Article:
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MP3 Negative pH - OVRMND

Some folks call it a mishmash of dubstep, drum and bass, rock, trance, ambient, and film music. ¯(°_0)/¯ We just call it: "pHediacore".

14 MP3 Songs in this album (66:47) !
Related styles: ELECTRONIC: Drum''n''bass, ELECTRONIC: Industrial

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"Negative pH" are Joshua Fanene and Micheal Bailey. Their first collaborations began in 1999 after connecting through the early, non-commercial incarnation of a major MP3 hosting site which hosted independent artists'' music, had a competitive ranking system for popular tracks, and, for a cut of the profits, facilitated sales of individual MP3 tracks and albums manufactured from uploaded MP3s.
Mike (''DJ Fony'', ''disfony'', ''Fony'') was in the Army stationed on Hawai''i at Helemano Reservation. Owing to a lack of fun things to do on base besides guard duty and marching, in his free-time he started laying hip-hop and experimental tracks with FrootyLoops, as well as running an online radio channel and message board.
Josh (''phatty acid'', ''Tigah'', ''Tora'', ''isotope''), who recently left the Navy, was studying Music...no wait, Computer Science...Um. On second thought, it was Psychology...Ok. Well at any rate, he ended up graduating with a degree in Theater at the University of Hawaii at Manoa. When not acting in plays, he worked part-time freelance gigs as a sound designer, Waikiki club DJ, mobile disco, and composing for stage productions.
It wasn''t long before each of their individual talents started surfacing and merged to create the primitive roots of the dynamic sound you hear today. "negative pH" officially formed in the Fall of 2000.
Their first efforts produced trance versions of "liminal space" and "rising sine", each of which later became drum and bass versions on the album of the same name: "liminal space"--a name inspired by a class in Southeast Asian Theatre, taught by Dr. Kirstin Pauka, which Josh was taking at the time. Later, Mike obtained the MIDI file of "Destination Skyline" from the Swedish trance group "Aura (the source of Trance)". They stepped up their efforts on this track and created a remix that rivaled the original. Much to their surprise and elation, it climbed into https://www.tradebit.com''s "Top 10" Chart for Trance and settled in at #7.
They got bored of making trance tracks and decided to channel their efforts into a new sound, inspired by the sound of a TekStep group called ''Indikator''. An early, downtempo version of "rising sine", a re-edit of a track by Josh (then ''phatty acid'') got them excited about this new direction and helped drive their effort to improve.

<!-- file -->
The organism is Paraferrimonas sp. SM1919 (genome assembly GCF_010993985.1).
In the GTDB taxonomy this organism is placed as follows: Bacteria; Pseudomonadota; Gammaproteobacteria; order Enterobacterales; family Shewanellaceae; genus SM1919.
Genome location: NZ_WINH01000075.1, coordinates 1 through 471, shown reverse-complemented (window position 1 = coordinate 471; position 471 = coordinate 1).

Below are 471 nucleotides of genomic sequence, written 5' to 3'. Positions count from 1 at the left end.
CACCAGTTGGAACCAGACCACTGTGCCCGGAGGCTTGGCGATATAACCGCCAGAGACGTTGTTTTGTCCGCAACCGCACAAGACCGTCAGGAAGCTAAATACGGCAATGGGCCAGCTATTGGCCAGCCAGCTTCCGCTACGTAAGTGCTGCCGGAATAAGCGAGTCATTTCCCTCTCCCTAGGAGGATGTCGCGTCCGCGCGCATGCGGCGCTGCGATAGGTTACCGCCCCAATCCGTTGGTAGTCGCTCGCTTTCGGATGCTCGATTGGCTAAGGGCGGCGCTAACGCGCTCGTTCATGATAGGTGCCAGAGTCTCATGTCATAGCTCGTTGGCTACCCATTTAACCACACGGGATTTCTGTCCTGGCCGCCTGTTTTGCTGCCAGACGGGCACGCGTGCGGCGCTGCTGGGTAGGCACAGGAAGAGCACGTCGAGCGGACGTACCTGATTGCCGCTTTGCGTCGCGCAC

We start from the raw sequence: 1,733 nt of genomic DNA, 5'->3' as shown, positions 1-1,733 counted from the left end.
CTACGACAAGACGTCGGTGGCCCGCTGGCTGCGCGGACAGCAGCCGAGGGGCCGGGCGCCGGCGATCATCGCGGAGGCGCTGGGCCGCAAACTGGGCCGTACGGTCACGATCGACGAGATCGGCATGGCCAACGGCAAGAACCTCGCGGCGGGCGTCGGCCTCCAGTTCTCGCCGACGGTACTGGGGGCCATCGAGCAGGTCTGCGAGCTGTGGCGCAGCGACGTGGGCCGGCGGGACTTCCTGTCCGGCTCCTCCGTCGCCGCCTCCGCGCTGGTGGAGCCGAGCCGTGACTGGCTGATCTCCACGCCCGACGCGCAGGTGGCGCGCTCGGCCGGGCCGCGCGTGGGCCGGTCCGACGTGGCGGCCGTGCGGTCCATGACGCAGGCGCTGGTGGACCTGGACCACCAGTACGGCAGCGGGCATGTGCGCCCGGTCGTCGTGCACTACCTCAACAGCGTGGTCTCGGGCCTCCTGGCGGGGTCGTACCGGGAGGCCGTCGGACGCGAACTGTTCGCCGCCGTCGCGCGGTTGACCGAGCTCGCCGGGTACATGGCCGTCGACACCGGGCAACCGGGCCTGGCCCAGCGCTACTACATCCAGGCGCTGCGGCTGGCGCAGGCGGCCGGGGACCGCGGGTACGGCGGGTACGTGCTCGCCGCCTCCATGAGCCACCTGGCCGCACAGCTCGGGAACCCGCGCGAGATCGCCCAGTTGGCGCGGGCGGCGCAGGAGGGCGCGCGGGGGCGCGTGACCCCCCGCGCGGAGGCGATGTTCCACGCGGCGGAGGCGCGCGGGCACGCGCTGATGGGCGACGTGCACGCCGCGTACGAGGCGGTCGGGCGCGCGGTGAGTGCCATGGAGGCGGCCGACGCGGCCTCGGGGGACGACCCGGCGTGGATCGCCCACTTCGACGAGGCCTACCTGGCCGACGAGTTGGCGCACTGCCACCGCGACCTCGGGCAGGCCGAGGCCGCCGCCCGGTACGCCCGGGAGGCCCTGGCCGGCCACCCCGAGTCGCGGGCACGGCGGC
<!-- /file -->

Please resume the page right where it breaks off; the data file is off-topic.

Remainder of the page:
In 2001 they released several tracks through MP3-dot-com, the now defunct Ampcast and Radioaid sites, and a number of other indie-music MP3 hosting sites. "pressure", "propaganda", "liminal space", and "rising sine" all climbed to the top of the Drum and Bass charts on Ampcast where they stayed for many months. Several popular online music sites like "Gods of Music" and Radioaid published glowing reviews of these tracks.
Eventually, these tracks were incorporated into the album "liminal space" released later that year through CD Baby. The album was well-received for its artistic fusion of tribal and technological sounds and had a strongly positive review in Hyperactive Magazine, but overall suffered limited circulation due to an unfocused promotional effort.
Several years rolled on. The bandmembers moved to adjacent states with Josh living in California and Mike in Nevada. Geographical distance and a series of personal upheavals stymied attempts to complete a follow-up album. However, late in 2007 circumstances changed, the band members both relocated to San Jose and later Oakland where after a year of dilligent labor they completed the latest album.
Released October 31, 2008, this new album is a much more focused and technically superior work than its predecessor "liminal space". Taking the best elements of "liminal space" and steering them in a direction oriented more towards live performance, negative pH has created a new sound they call "pHediacore". Produced using Propellerheads powerful composition platform Reason 4.0, the soft-synth Absynth, and sweetened with professional Waves effects in the pro-sumer Sony tracking software Acid, this album does not belie the humble, bedroom studio environment in which it was created.
So, at long last we come to it--years of anticipation, staggered efforts, abortive attempts, and backtracking. FINALLY...
negative pH is happy--relieved--exhausted--petrified--many things--but above all else--proud (the album cover aptly sums up our feelings on the matter) to present their latest:


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